I wish we had that requirement when chosing the godparents for my kids. We were doing the “family” thing with one from each of my relatives and my husband’s. He is from another country and is the only one of his family to live in the US so I didn’t know his sisters well. The sisters who we chose turned out to be non-practicing Catholics. One just doesn’t go to Mass (her own girls went to Mass for the first time in years at their own First Communions) and the other is openly scornful and hateful about the RCC. I actually have to carefully monitor her time with my boys when she visits since she has said some really off-the-wall things to them regarding religion. :mad:

This link should help you.

The godparent should be a practicing confirmed Catholic who will help you raise your child to be a good Catholic.

Godparents - a man and a woman who would, with you, help your child grow to maturity in the faith. To this duty they promise during the baptismal ceremony…caretakers of the child’s soul.
Who else qualifies better than a practising couple identified by both of you as exemplary, always (going to be) welcome in your home, willing to accept the responsiblity of parenting the child’s spiritual growth with you. Pls note my emphasis.

[quote=deekod1967]Hi - I am considering who to choose as Godparents for our first child - can anyone tell me what the Church’s requirements for Godparents actually are? Does canon law/catechism give us guidance here?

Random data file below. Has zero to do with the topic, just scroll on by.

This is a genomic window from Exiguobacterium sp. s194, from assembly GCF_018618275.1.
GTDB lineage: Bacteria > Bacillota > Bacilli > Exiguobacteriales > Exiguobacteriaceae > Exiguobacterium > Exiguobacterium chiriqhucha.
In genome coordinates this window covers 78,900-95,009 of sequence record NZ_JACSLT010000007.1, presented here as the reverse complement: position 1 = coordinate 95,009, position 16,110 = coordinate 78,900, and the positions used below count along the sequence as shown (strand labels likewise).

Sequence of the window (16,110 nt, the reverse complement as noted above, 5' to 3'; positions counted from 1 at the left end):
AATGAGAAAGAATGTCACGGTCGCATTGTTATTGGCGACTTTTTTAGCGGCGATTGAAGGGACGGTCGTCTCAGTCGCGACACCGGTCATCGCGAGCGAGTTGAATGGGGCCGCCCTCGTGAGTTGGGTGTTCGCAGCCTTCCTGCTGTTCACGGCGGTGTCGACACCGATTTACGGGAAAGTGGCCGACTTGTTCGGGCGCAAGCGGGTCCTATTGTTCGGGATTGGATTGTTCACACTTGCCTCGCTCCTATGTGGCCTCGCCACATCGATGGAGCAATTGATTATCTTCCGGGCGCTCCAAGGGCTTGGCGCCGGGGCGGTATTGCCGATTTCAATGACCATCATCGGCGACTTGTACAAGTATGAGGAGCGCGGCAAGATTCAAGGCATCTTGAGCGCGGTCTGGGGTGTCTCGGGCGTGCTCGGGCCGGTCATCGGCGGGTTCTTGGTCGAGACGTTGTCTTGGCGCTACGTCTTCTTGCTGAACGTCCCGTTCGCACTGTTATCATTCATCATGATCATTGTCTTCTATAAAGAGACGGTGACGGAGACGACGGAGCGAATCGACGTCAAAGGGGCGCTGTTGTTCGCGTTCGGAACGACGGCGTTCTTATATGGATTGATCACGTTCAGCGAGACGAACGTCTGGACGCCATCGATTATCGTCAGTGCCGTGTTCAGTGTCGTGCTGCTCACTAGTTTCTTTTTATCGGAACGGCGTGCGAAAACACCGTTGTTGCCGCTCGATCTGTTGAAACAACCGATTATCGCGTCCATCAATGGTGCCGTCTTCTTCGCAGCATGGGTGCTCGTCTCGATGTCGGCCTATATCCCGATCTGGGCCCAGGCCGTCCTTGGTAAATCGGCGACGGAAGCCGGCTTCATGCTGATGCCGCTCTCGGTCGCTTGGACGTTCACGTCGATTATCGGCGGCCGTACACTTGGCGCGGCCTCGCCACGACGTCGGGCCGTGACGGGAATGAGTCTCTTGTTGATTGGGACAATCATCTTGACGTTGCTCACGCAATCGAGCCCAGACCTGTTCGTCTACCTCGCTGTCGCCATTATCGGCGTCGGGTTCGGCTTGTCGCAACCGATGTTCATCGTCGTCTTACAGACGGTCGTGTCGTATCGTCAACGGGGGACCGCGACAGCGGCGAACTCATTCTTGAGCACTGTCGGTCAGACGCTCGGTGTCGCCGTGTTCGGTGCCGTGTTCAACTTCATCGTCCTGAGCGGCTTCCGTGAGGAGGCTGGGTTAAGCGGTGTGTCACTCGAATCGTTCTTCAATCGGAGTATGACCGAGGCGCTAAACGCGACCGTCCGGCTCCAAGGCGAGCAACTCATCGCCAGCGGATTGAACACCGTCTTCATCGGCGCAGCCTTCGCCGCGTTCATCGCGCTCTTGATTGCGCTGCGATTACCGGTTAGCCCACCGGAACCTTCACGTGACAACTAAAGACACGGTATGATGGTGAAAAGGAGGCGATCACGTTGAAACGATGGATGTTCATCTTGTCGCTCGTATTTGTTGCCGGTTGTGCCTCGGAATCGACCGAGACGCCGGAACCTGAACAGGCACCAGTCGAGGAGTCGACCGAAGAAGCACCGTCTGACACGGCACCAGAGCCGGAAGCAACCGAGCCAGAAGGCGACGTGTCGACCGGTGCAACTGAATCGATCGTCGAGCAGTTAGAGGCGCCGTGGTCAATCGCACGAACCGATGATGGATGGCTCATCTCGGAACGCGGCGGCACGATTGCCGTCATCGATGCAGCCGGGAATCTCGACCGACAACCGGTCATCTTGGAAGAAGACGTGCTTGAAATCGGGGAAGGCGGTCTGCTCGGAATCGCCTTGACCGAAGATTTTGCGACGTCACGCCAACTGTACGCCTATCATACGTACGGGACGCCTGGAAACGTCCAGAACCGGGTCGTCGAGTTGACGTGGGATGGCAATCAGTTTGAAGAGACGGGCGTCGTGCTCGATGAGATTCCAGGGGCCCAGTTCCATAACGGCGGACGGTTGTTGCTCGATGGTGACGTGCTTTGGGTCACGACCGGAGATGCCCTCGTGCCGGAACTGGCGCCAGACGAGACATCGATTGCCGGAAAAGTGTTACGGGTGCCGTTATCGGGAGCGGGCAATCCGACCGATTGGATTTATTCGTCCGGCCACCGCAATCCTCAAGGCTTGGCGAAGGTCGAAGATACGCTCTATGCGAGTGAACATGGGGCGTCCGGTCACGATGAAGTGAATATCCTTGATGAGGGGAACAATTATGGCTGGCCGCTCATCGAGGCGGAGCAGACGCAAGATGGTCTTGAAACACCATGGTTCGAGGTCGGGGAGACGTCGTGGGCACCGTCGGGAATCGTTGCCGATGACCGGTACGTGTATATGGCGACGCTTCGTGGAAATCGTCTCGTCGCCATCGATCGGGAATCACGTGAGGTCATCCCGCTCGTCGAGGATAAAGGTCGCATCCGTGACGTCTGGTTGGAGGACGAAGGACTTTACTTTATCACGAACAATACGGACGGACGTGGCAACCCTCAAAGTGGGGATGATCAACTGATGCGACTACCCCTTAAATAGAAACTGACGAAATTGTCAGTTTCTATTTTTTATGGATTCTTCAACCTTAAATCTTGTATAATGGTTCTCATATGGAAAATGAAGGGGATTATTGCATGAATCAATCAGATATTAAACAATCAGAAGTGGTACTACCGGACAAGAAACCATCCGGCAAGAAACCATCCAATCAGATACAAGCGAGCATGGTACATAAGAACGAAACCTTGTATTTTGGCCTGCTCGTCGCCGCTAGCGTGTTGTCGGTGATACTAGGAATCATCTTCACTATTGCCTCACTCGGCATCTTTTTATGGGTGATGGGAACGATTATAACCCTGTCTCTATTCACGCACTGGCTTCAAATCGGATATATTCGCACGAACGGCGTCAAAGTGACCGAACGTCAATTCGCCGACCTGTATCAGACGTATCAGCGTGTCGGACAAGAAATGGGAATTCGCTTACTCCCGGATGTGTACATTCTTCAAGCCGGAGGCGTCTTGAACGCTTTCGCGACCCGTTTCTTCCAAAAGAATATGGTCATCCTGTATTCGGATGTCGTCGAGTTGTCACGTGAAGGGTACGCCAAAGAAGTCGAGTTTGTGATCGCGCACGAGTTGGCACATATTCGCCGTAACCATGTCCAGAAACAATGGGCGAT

Thanks in anticipation.


The best way is to look for two people who live the Catholic Faith in everything they do.

Each Godparent must be at least 16 and Confirmed, in good standing with the Church, and a practicing Catholic.

[quote=deekod1967]Hi - I am considering who to choose as Godparents for our first child - can anyone tell me what the Church’s requirements for Godparents actually are? Does canon law/catechism give us guidance here?

Thanks in anticipation.


I would simply say this: they have their sacraments: baptism, first communion, confirmation.

They are fairly young so that the chances are greater they’ll be around if something happens to you.

They are serious and understand their responsibilities clearly, that is, taking on the child should you die.

Finally, they are strong and commited Catholics who will teach your child obedience to Christ and His Church and bring him/her up in a good Catholic setting.